'ABODAH OF THE DAY OF ATONEMENT:
An essential part of the Musaf service of that day, based upon the detailed account given in the Mishnah Yoma of the sacrificial service performed by the high priest in the Temple at Jerusalem. The basis for this elaborate function is found in Lev. xvi. Originally this part of the service seems to have consisted only in the recital of the Mishnah treatise, Yoma. Gradually it was further elaborated, and becamethe most solemn and impressive portion of the Atonement service.
The ritual in the order (Maḥzor) most universally used begins with a beautiful prayer for the synagogue reader, followed by a cursory review of the Biblical history from Adam down to Aaron. Then the whole Temple service is minutely described: the preparation of the high priest during seven days preceding the festival, the appointment of a substitute to meet the emergency of the high priest's becoming disqualified, the preparation of the holy vessels, the offering of the regular morning sacrifice, the baths and ablutions of the high priest, and his different changes of garments.
Laying his hands upon the head of a young bullock, his own sin-offering, the high priest made confession for himself in these words:
Description of Temple Service.
"O Lord, I have sinned, I have trespassed, I have done wrong before Thee, I and my house. O Lord, grant atonement for the sins, trespasses, and wrongs which I have committed before Thee, I and my house, as it is written in the Torah of Thy servant Moses, 'For on this day he shall atone for you to cleanse you from all your sins before the Lord'."
He then proceeded to the eastern part of the court, where he found two goats and drew lots for them, selecting one for God and one for Azazel. On the head of the latter he tied a red woolen thread, and then, returning to his bullock, laid his hands upon its head and made the second confession, including therein the children of Aaron, that is, the whole priestly tribe. Then he killed the bullock, received the blood in the sprinkling bowl, and had it stirred lest it should coagulate while he performed the fumigation. He next took burning coals from the altar, put them into a golden censer, and after having provided himself with two handfuls of incense, he entered through the veil into the Holy of Holies. Between the two staves of the ark (or on the stone which took its place) he deposited the censer and cast the incense upon the coals. And when the whole place was filled with a cloud of smoke, he left it and, walking backward, took the blood from the person who had stirred it, entered with it into the Holy of Holies, and sprinkled with the blood once upward and seven times downward, counting the numbers in the prescribed manner. Then he returned, slaughtered the goat, and, with its blood, received in another bowl, sprinkled as before. After having once more sprinkled with the blood of the bullock, he poured the two bowls of blood together and purified the golden altar by putting the mingled blood round the horns, and sprinkling it seven times. Thereupon he went to the living goat and over its head he made confession of the people's sins, inserting in the formula recited before, "Thy people, the house of Israel."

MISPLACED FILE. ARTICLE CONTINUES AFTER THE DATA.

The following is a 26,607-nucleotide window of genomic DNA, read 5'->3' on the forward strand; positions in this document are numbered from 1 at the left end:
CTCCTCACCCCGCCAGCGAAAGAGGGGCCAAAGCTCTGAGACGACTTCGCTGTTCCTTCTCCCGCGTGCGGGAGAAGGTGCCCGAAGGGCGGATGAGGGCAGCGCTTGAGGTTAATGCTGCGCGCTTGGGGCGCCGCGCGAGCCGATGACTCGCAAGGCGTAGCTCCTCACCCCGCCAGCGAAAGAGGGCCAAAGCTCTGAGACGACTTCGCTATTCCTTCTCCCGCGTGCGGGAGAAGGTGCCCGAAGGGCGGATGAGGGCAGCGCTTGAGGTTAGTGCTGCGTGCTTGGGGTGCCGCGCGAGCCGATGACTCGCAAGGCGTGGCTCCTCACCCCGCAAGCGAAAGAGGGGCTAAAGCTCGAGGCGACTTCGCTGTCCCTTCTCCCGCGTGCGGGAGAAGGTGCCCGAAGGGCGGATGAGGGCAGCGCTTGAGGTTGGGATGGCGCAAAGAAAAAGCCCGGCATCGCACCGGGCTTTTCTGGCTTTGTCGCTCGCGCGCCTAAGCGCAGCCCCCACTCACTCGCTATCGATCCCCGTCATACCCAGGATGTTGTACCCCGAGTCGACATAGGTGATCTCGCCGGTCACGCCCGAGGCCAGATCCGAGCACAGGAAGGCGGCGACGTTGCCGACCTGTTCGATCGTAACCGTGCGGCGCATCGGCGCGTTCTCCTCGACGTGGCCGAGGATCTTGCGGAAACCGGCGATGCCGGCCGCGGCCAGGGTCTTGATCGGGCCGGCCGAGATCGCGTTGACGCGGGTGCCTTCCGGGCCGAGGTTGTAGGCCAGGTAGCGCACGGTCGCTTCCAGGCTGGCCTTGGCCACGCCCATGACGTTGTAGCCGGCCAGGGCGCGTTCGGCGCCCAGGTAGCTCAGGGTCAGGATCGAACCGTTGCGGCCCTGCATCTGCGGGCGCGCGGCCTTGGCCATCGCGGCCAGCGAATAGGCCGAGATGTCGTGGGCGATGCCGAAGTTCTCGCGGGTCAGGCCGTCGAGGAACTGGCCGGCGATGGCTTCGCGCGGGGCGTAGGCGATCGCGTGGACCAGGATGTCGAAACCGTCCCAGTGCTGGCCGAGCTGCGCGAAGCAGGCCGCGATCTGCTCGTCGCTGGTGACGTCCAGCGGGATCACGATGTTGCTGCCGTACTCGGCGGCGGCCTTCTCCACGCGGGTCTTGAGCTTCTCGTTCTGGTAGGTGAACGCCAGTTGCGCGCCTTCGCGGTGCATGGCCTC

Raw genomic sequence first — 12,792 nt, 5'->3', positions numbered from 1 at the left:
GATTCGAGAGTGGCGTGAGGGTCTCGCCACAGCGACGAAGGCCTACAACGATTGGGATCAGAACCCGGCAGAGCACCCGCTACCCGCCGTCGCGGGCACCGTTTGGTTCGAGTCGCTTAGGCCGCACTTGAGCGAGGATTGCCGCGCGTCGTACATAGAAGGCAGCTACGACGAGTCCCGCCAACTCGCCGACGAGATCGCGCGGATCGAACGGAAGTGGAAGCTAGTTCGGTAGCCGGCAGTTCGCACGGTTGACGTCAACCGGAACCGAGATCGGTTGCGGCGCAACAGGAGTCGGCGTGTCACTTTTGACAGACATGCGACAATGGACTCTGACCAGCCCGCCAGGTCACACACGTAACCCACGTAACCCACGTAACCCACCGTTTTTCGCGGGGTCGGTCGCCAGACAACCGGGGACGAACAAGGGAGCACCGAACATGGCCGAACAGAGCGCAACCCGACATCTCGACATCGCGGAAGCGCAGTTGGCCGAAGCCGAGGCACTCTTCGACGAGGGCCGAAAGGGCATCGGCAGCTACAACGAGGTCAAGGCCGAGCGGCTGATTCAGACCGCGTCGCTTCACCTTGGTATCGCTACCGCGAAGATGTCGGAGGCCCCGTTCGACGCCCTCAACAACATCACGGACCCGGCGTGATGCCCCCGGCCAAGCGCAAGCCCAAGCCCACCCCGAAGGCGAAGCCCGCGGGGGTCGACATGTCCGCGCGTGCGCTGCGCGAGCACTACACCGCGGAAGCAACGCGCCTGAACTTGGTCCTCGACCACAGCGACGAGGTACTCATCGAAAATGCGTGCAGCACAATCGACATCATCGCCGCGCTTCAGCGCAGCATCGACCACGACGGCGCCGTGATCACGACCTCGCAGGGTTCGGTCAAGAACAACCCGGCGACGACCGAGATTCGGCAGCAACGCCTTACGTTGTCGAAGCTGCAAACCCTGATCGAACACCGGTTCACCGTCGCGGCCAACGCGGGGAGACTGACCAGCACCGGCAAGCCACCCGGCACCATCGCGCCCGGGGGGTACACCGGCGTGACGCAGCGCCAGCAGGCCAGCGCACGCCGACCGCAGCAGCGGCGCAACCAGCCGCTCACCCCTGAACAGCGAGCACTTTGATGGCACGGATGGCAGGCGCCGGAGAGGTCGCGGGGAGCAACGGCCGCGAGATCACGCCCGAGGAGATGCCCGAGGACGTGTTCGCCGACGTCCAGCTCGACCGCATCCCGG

In all the three confessions he pronounced the distinctive name of God (the Shem ha-meforash). And the priests and the people who were in the court, when they heard the holy name of God coming from the high priest's mouth, bent their knees, fell down and worshiped, and exclaimed, "Blessed be the name of His glorious kingdom forevermore." Then the scape-goat was led away into the wilderness and put to death by being thrown down a rocky precipice. The high priest sacrificed the pieces of the other goat and the bullock, read the lesson of the day from the Scriptures, and put on his gold-embroidered garments. Thereupon he offered up a ram for himself and one for the people, put on his linen garments, and brought the censer from the Holy of Holies. Then he took off his linen garments, which were put away forever, and, clothed in the gold-embroidered garments, offered the daily evening sacrifice and the incense and lighted the candles.
During the long and elaborate service he bathed five times and washed his hands and feet ten times. With joy and exultation he was then accompanied home by his friends, to whom he gave a feast, because he had left the sanctuary unharmed.
The so-called prayer of the high priest after the completion of the service is then recited. Now follows a glowing description—after Ecclesiasticus (Sirach), 46 et seq.—of the beauty of the appearance of the high priest, and those are pronounced happy who had seen all the old glory, while the misfortune is deplored of the living who are deprived of Temple, altar, and priest, and have constantly to submit to new and intolerable sufferings. The service closes in the ancient ritual with ardent prayers for the reestablishment of the pristine conditions and the magnificent ritual. In the reform ritual expression is given to the view of an atonement for mankind by the sacrifice which Israel, as the martyr priest, is destined to bring.